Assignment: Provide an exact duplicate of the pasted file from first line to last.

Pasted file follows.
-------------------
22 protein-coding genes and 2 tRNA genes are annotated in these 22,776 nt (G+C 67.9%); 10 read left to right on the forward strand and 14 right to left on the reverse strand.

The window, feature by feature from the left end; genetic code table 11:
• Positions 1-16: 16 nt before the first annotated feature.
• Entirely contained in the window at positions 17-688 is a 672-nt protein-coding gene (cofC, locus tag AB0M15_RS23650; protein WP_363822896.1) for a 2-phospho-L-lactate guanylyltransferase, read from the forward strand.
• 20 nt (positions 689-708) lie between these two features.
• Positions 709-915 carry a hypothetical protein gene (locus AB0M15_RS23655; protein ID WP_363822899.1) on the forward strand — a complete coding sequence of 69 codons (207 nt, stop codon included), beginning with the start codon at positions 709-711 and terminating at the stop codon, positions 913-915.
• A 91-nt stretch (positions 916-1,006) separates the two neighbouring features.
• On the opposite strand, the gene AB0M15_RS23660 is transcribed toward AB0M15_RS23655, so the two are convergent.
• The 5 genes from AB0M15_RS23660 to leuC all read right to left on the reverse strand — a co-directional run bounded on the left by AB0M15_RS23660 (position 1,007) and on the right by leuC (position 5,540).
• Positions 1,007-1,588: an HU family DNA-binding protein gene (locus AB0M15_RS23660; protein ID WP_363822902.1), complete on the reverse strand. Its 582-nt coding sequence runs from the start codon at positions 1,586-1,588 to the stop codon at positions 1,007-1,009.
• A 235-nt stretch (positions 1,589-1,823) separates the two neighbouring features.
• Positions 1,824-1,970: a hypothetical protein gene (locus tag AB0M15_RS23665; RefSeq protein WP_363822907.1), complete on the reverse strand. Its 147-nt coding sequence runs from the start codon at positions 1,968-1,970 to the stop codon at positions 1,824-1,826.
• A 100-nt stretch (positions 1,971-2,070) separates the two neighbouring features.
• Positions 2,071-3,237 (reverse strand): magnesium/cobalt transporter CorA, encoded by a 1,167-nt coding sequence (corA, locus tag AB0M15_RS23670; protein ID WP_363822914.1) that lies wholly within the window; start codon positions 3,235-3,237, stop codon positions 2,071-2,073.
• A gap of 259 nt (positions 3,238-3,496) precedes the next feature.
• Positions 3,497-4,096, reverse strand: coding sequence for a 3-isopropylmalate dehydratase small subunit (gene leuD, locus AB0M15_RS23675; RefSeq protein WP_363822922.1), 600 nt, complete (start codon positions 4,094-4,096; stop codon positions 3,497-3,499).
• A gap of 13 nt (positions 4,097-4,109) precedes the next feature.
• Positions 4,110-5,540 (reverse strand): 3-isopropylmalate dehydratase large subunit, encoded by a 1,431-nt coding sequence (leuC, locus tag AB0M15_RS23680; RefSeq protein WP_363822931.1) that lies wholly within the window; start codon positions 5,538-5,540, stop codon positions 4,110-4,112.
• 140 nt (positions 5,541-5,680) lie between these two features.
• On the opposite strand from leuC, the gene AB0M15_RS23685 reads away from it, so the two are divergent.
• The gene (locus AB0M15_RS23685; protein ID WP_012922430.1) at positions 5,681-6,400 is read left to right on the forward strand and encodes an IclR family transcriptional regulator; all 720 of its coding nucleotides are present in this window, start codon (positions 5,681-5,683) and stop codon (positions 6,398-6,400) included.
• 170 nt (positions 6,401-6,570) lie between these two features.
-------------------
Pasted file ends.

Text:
22 protein-coding genes and 2 tRNA genes are annotated in these 22,776 nt (G+C 67.9%); 10 read left to right on the forward strand and 14 right to left on the reverse strand.

The window, feature by feature from the left end; genetic code table 11:
• Positions 1-16: 16 nt before the first annotated feature.
• Entirely contained in the window at positions 17-688 is a 672-nt protein-coding gene (cofC, locus tag AB0M15_RS23650; protein WP_363822896.1) for a 2-phospho-L-lactate guanylyltransferase, read from the forward strand.
• 20 nt (positions 689-708) lie between these two features.
• Positions 709-915 carry a hypothetical protein gene (locus AB0M15_RS23655; protein ID WP_363822899.1) on the forward strand — a complete coding sequence of 69 codons (207 nt, stop codon included), beginning with the start codon at positions 709-711 and terminating at the stop codon, positions 913-915.
• A 91-nt stretch (positions 916-1,006) separates the two neighbouring features.
• On the opposite strand, the gene AB0M15_RS23660 is transcribed toward AB0M15_RS23655, so the two are convergent.
• The 5 genes from AB0M15_RS23660 to leuC all read right to left on the reverse strand — a co-directional run bounded on the left by AB0M15_RS23660 (position 1,007) and on the right by leuC (position 5,540).
• Positions 1,007-1,588: an HU family DNA-binding protein gene (locus AB0M15_RS23660; protein ID WP_363822902.1), complete on the reverse strand. Its 582-nt coding sequence runs from the start codon at positions 1,586-1,588 to the stop codon at positions 1,007-1,009.
• A 235-nt stretch (positions 1,589-1,823) separates the two neighbouring features.
• Positions 1,824-1,970: a hypothetical protein gene (locus tag AB0M15_RS23665; RefSeq protein WP_363822907.1), complete on the reverse strand. Its 147-nt coding sequence runs from the start codon at positions 1,968-1,970 to the stop codon at positions 1,824-1,826.
• A 100-nt stretch (positions 1,971-2,070) separates the two neighbouring features.
• Positions 2,071-3,237 (reverse strand): magnesium/cobalt transporter CorA, encoded by a 1,167-nt coding sequence (corA, locus tag AB0M15_RS23670; protein ID WP_363822914.1) that lies wholly within the window; start codon positions 3,235-3,237, stop codon positions 2,071-2,073.
• A gap of 259 nt (positions 3,238-3,496) precedes the next feature.
• Positions 3,497-4,096, reverse strand: coding sequence for a 3-isopropylmalate dehydratase small subunit (gene leuD, locus AB0M15_RS23675; RefSeq protein WP_363822922.1), 600 nt, complete (start codon positions 4,094-4,096; stop codon positions 3,497-3,499).
• A gap of 13 nt (positions 4,097-4,109) precedes the next feature.
• Positions 4,110-5,540 (reverse strand): 3-isopropylmalate dehydratase large subunit, encoded by a 1,431-nt coding sequence (leuC, locus tag AB0M15_RS23680; RefSeq protein WP_363822931.1) that lies wholly within the window; start codon positions 5,538-5,540, stop codon positions 4,110-4,112.
• 140 nt (positions 5,541-5,680) lie between these two features.
• On the opposite strand from leuC, the gene AB0M15_RS23685 reads away from it, so the two are divergent.
• The gene (locus AB0M15_RS23685; protein ID WP_012922430.1) at positions 5,681-6,400 is read left to right on the forward strand and encodes an IclR family transcriptional regulator; all 720 of its coding nucleotides are present in this window, start codon (positions 5,681-5,683) and stop codon (positions 6,398-6,400) included.
• 170 nt (positions 6,401-6,570) lie between these two features.